Reed College Assistant Professor of English and humanities Lucía Martínez Valdivia writes in The Washington Post of the extremism from the “social justice” movement on campuses, and how too many faculty just stay silent., Professors like me can’t stay silent about this extremist moment on campuses.

Her story begins with the history of a months-long continuous disruption of classes objecting to the required first-year humanities course, among other reasons because it included the teaching of Aristotle and Plato:

Three times a week, students sat in the lecture space holding signs — many too obscene to be printed here — condemning the course and its faculty as white supremacists, as anti-black, as not open to dialogue and criticism , on the grounds that we continue to teach, among many other things, Aristotle and Plato.

In the interest of supporting dissent and the free exchange of ideas, the faculty and administration allowed this. Those who felt able to do so lectured surrounded by those signs for the better part of a year. I lectured, but dealt with physical anxiety — lack of sleep, nausea, loss of appetite, inability to focus — in the weeks leading up to my lecture…. The signs intimidated faculty into silence, just as intended, and these silenced professors’ lectures were quietly replaced by talks from people willing and able to carry on teaching in the face of these demonstrations.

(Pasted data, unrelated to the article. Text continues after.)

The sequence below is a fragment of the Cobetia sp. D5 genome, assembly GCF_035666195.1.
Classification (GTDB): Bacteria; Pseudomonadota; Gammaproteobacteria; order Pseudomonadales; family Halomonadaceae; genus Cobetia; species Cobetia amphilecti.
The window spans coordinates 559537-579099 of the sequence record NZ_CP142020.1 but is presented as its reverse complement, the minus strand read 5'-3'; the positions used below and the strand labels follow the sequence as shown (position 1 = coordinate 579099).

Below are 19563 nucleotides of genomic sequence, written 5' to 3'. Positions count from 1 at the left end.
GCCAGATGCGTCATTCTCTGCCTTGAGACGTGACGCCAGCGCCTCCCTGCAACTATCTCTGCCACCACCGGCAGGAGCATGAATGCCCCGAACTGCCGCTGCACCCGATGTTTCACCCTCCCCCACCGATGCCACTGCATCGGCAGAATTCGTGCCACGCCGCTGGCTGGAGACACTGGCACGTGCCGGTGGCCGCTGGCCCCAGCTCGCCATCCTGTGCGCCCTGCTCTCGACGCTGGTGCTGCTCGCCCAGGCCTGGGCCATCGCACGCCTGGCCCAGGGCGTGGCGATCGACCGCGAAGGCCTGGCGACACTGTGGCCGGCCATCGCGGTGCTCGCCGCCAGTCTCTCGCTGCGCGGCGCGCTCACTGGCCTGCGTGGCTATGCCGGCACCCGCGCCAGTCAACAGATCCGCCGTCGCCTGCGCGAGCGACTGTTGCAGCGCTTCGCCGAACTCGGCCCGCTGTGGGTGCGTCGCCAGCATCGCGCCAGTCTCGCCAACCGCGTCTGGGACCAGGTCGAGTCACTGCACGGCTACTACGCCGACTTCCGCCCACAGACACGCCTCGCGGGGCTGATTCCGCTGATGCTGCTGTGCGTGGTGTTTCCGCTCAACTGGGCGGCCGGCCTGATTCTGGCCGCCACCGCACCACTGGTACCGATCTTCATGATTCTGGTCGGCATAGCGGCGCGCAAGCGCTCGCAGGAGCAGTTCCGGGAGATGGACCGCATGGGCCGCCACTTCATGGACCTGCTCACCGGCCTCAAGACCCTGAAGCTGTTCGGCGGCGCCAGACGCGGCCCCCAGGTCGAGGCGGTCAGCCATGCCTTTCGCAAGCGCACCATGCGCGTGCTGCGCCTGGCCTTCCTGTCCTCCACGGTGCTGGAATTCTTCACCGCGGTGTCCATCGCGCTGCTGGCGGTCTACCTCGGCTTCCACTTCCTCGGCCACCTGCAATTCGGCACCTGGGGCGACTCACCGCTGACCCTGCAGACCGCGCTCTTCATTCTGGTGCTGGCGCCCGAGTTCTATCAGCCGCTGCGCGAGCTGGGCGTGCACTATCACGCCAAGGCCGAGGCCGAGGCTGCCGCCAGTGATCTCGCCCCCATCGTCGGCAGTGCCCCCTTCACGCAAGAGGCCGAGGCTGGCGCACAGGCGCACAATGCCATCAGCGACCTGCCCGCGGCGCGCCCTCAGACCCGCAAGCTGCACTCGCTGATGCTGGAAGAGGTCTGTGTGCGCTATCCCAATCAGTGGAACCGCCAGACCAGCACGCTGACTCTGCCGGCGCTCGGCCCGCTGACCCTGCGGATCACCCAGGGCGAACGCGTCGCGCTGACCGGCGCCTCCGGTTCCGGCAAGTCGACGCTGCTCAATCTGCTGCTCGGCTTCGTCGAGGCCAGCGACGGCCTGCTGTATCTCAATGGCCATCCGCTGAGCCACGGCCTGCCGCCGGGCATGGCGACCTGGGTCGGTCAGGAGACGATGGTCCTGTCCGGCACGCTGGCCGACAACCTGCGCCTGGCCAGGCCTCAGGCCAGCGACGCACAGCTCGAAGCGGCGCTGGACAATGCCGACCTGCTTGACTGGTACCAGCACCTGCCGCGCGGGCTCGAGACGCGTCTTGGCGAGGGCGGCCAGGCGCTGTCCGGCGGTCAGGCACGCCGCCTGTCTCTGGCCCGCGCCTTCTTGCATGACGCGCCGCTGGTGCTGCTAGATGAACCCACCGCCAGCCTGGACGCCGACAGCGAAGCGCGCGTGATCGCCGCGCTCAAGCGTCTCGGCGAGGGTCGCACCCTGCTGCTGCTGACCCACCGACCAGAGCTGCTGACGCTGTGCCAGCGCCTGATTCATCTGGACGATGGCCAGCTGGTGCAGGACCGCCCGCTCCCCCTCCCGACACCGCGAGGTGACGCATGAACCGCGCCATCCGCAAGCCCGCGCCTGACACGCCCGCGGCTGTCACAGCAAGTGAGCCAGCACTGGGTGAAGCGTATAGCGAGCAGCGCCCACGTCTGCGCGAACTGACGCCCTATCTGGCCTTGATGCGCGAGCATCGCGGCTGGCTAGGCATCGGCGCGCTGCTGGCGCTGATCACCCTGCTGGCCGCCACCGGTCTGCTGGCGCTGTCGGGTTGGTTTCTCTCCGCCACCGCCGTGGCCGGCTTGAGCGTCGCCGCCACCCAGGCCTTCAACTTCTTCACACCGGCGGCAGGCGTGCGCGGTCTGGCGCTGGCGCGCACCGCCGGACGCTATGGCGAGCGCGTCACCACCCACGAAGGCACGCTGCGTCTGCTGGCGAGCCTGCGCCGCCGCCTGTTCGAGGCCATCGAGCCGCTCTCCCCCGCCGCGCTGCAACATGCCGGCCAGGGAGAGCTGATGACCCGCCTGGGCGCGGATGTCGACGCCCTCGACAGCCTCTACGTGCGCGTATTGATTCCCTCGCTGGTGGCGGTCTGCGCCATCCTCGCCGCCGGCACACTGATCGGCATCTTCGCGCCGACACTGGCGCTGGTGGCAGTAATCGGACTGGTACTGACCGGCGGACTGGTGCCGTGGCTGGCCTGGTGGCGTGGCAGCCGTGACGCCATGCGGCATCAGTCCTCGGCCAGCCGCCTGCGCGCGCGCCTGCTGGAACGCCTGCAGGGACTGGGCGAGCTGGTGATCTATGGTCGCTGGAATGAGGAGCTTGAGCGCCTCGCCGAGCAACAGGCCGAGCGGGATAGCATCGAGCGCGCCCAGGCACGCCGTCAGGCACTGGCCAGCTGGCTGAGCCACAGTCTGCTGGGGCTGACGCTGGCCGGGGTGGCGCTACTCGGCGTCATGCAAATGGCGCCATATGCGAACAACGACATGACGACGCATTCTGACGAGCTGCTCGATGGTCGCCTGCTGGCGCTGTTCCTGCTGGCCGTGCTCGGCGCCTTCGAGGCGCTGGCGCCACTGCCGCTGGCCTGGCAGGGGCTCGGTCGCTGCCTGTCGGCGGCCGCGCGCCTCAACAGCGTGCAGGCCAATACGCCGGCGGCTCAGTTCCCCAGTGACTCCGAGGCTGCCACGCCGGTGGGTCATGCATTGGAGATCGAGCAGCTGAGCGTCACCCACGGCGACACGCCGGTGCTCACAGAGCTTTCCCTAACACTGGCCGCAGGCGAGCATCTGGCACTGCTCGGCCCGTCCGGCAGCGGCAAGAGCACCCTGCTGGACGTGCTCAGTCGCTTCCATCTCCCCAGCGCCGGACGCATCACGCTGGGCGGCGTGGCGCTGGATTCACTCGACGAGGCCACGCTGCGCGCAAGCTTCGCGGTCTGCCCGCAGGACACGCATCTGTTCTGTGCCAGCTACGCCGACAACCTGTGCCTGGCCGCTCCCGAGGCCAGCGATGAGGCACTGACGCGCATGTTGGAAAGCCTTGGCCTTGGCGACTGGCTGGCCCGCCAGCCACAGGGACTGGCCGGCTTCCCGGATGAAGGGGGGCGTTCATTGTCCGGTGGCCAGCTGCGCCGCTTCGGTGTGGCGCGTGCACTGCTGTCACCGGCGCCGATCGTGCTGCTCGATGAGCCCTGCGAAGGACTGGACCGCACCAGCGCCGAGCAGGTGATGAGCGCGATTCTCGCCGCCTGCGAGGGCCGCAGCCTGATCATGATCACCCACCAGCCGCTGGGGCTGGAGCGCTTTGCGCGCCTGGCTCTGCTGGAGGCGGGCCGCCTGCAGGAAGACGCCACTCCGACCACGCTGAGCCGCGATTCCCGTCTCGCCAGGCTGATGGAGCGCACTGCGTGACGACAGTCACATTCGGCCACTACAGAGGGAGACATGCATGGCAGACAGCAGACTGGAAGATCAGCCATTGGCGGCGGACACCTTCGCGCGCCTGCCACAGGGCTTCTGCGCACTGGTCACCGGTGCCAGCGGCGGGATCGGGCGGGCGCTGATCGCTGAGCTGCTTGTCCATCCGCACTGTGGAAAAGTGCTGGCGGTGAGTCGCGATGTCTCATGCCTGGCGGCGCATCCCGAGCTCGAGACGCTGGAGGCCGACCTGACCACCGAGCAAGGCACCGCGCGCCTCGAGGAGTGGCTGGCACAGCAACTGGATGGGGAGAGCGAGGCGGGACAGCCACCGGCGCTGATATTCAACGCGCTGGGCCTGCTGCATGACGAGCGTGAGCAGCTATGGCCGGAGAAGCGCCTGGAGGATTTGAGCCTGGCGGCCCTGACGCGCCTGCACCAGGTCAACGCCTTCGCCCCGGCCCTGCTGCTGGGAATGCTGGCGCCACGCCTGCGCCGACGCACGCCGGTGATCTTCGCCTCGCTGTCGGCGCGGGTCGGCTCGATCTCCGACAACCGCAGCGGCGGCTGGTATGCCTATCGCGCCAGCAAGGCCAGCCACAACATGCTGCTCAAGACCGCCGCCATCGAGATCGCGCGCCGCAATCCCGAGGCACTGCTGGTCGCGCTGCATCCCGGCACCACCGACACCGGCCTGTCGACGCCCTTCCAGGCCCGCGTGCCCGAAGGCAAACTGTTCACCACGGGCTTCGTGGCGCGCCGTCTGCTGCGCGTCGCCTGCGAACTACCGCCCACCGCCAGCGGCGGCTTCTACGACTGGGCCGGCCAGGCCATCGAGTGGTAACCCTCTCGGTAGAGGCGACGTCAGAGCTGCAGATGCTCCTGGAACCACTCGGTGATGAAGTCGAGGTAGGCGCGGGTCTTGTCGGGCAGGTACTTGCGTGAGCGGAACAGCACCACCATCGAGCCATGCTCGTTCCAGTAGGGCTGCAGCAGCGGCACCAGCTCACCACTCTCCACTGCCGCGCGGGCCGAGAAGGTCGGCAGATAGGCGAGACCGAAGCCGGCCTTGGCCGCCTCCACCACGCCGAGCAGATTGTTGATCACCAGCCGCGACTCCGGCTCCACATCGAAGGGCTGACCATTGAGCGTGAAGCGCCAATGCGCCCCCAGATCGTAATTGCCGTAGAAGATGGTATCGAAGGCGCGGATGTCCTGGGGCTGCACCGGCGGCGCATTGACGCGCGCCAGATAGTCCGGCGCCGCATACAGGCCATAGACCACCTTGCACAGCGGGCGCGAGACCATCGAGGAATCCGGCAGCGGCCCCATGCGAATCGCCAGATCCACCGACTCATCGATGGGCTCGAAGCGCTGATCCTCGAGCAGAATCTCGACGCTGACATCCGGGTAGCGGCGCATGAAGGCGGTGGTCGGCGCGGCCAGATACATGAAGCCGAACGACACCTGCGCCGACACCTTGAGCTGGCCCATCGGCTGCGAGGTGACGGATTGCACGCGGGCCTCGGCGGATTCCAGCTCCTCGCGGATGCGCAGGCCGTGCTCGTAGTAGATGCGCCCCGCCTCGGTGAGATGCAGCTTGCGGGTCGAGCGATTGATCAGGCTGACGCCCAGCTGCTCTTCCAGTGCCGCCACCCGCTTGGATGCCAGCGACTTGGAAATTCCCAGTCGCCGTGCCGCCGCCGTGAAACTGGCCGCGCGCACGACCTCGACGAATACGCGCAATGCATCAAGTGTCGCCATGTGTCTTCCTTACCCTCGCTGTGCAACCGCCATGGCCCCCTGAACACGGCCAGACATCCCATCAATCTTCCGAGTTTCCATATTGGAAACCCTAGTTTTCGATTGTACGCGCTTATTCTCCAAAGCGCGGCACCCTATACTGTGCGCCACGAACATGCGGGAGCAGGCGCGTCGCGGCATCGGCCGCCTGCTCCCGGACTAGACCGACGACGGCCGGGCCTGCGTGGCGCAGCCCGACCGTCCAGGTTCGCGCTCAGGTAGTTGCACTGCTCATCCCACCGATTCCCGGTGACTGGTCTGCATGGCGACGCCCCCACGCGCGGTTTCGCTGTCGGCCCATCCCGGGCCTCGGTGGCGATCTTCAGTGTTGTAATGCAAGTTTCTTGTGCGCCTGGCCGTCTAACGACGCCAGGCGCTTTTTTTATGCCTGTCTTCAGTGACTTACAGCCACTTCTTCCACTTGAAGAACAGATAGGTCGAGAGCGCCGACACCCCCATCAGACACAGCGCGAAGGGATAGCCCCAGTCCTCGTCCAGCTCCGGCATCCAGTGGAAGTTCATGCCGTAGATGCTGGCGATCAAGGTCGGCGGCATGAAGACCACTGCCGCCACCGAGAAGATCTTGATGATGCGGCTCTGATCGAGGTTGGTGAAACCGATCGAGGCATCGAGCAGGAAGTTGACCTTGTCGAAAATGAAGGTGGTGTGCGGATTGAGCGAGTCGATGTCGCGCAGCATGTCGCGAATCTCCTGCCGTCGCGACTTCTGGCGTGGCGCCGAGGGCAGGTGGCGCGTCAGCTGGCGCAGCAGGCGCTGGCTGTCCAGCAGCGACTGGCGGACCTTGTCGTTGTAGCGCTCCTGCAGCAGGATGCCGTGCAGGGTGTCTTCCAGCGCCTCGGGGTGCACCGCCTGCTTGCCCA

I think obscuring these acts of silencing was a mistake that resulted in an escalation of the protesters’ tactics.

Prof. Valdivia then laments how the silence of the professoriate only makes things worse:

If I, like so many colleagues nationwide, am afraid to say what I think, am I not complicit in the problem?

At Reed and nationwide, we have largely stayed silent, probably hoping that this extremist moment in campus politics eventually peters out. But it is wishful thinking to imagine that the conversation will change on its own.

So why are faculty so silent?

I suspect there are a number of things going on. Most fundamental is fear of the most extreme campus activists, and of being singled out like happened to Bret Weinstein (formerly) of Evergreen State.

And thus begins the vicious cycle of extremism and silence, which breeds more extremism and more silence.

It’s not a uniform experience at all campuses, but it doesn’t take very many Brett Weinsteins in the news to get the message across that there is a tall price to be paid. And that for faculty, being the squeaky wheel gets you attacked. And for most faculty, the risk/reward ration says not to be the squeaky wheel.